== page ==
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The National Trust for Historic Preservation recognized Saugatuck-Douglas, Michigan as one of its “2009 Dozen Distinctive Destinations.” The recognition honors the creative character and natural landscape of the area that attracts vacationers and residents alike, who seek a nice blend of natural beauty, access to recreation and attractions, lively cultural experiences, arts and entertainment, and the contemporary feel of a big city—all within the borders of these two small, adjacent western Michigan coastal communities.
Originally a 19th-century lumber community, Saugatuck-Douglas maintains its old world charm, while also encouraging growth that builds upon its strongest assets. Due largely to the passionate efforts of the local Historical Society, one still finds historic architecture and one-of-a-kind attractions, including the country’s only hand-cranked chain ferry still in operation. However, the area has also experienced significant development as a modern, 21st-century destination, and it houses a blend of art galleries, shops, Broadway-quality theater, fine dining establishments, bed and breakfasts, and major events like the Saugatuck Waterfront Film Festival, which has achieved international renown that rivals giants like Sundance and Cannes.
Felicia Fairchild, executive director of the Saugatuck-Douglas Visitors Bureau describes Saugatuck as “a cosmopolitan microcosm of a big city,” that attracts travelers and residents from all over the world who are looking for access to a “high quality of life” coupled with a less hectic small town atmosphere. Across the Kalamazoo River, Douglas has more of an “old school, Main Street mentality,” that provides “a respite from some of the bustle of Saugatuck,” and is “centered around the year-round residents,” says Douglas Community/Economic Development Director Ryan Kilpatrick. “The two cities have found a really great yin and yang between them, and the arts and culture are at the center of both,” Kilpatrick said. Saugatuck-Douglas has long attracted travelers seeking reprieve from the chaos of urban living.
Chicago Discovers Saugatuck–Douglas
Executive director of Ox-Bow Jason Kalajainen said, “I think the remarkable thing is how Ox-Bow has served as a catalyst for turning the Saugatuck-Douglas region and western Michigan into an arts hub.” Although the school is in many ways separated and removed from what is going on in the local community, Kalajainen explained that “often what happens is the students and the artists who come to visit develop a fondness for the area and stick around,” whether they take up residence, show their work at local galleries, or establish their own galleries in town.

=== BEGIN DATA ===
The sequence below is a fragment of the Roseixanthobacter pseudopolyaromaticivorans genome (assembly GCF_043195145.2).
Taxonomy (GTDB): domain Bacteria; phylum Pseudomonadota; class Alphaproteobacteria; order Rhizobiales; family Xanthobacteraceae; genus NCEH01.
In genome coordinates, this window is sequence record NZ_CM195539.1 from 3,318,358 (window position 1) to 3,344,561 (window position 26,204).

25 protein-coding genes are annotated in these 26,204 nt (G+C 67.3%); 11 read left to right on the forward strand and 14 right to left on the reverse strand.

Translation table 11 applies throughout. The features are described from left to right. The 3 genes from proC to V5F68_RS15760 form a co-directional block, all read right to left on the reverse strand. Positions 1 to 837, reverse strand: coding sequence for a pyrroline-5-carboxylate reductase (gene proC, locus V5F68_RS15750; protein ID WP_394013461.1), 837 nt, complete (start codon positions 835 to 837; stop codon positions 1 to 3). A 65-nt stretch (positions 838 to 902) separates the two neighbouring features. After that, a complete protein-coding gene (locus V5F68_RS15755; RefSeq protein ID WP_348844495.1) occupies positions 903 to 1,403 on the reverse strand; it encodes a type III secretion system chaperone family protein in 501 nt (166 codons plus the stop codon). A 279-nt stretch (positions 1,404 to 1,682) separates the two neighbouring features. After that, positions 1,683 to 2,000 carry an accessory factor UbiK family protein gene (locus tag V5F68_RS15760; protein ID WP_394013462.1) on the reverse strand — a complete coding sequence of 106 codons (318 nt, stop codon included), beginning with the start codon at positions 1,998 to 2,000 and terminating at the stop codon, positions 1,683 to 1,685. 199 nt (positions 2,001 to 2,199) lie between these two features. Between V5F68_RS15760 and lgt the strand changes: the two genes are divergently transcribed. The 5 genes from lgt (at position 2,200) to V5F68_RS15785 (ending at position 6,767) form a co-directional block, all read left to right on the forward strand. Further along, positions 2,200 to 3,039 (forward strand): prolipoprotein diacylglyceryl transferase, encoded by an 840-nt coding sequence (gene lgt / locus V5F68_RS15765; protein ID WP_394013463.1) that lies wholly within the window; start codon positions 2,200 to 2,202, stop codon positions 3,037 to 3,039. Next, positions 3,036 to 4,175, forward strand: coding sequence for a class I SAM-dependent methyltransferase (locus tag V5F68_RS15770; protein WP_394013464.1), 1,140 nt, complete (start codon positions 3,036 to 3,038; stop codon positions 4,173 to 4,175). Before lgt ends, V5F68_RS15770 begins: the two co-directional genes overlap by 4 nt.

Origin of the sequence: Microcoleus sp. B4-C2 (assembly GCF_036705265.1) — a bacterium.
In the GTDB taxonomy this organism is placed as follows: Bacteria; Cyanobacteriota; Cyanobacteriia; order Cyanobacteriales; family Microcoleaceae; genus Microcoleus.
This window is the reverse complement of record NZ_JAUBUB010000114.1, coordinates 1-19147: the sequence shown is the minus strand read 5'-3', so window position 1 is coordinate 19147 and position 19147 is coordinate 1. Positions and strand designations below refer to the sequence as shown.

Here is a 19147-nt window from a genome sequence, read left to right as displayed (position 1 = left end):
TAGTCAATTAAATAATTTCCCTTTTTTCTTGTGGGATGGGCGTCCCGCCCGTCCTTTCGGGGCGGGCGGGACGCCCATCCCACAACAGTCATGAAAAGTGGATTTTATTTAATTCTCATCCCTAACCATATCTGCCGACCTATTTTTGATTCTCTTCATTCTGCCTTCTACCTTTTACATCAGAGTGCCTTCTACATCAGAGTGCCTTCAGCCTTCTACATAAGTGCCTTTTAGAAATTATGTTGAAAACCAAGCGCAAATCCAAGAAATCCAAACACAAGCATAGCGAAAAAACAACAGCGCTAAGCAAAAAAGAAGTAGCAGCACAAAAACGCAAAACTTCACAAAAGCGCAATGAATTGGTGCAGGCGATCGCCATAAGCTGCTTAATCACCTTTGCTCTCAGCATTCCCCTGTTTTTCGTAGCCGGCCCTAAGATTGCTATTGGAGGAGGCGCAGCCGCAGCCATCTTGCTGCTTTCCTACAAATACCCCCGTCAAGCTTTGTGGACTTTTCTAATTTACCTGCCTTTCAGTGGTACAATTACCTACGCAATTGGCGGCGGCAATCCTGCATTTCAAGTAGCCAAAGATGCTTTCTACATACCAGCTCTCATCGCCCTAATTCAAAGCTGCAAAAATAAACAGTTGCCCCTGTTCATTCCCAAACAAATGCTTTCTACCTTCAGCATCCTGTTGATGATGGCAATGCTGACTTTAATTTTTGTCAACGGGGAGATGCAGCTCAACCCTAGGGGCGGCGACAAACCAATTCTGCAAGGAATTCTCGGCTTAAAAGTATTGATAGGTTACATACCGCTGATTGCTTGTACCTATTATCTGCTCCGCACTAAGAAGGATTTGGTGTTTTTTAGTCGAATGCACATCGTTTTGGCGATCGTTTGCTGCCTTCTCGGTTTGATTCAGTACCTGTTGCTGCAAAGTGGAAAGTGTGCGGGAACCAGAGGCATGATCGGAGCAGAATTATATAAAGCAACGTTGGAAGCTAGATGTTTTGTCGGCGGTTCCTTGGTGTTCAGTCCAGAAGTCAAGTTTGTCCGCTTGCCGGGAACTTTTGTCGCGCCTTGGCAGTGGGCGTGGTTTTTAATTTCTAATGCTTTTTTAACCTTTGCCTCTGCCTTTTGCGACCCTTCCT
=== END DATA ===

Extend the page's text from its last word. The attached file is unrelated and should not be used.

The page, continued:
On the cusp of the 21st century, Saugatuck-Douglas mounted efforts to promote the area in order to attract new businesses, residents, and tourists. Its success growing as a distinctive destination can be largely attributed to how it has been marketed as “Michigan’s Art Coast” over the past two decades, a title that references the area’s two greatest assets—its access to Lake Michigan and the Kalamazoo River, and its history as a haven for artists seeking an environment conducive to creative inspiration.
Art Makes Us Different
As the area was promoted as a destination for fine arts and culture, more and more creative professionals, businesses, and artists started flocking to Saugatuck-Douglas, making it what it is today. “What you need to do is to establish your brand and then unwaveringly market it, target who you are after, and reinforce that message. As you do that, you basically build the framework of a house, and then all the people who come to town and are attracted by it become the walls, the bricks, and the stairs. They fill in this framework,” Fairchild said.
Whether people first come to Saugatuck-Douglas to hit the beaches on spring break, to study at Ox-Bow, or to explore its natural beauty and charming character, it is common that they end up developing a loyal attachment that brings them back year after year and encourages many to relocate to the area. Saugatuck City Manager Kirk Harrier related, “I’ve talked with people who live here year round, and many explain that there is this creative energy here.” He added, “When you have a lot of creative people in one area, they can feed off each other. They are attracted to the area for many reasons. It’s the water, it’s the fresh air, there is a certain energy around, and it’s a small town atmosphere,” which he says creates “a perfect soup.”
“Michigan’s Art Coast” is a popular destination for many reasons, which are not limited to its vibrant arts and culture. Fairchild explained, “Art doesn’t drive the economy. Tourism does.” In many cases, tourists are drawn to the area for outdoor recreation, boating, fishing, and endless other offerings. However, a strong arts community has contributed to the unique character of Saugatuck-Douglas. Whether tourists actually end up patronizing the area’s arts and cultural offerings, or not, Fairchild concludes, “tourists like to know it’s an art town.”
Jennifer Eberbach is a freelance journalist and professional copywriter. You may contact her at 734-929-2964 or firstname.lastname@example.org. Visit her online at www.jenthewriter.info.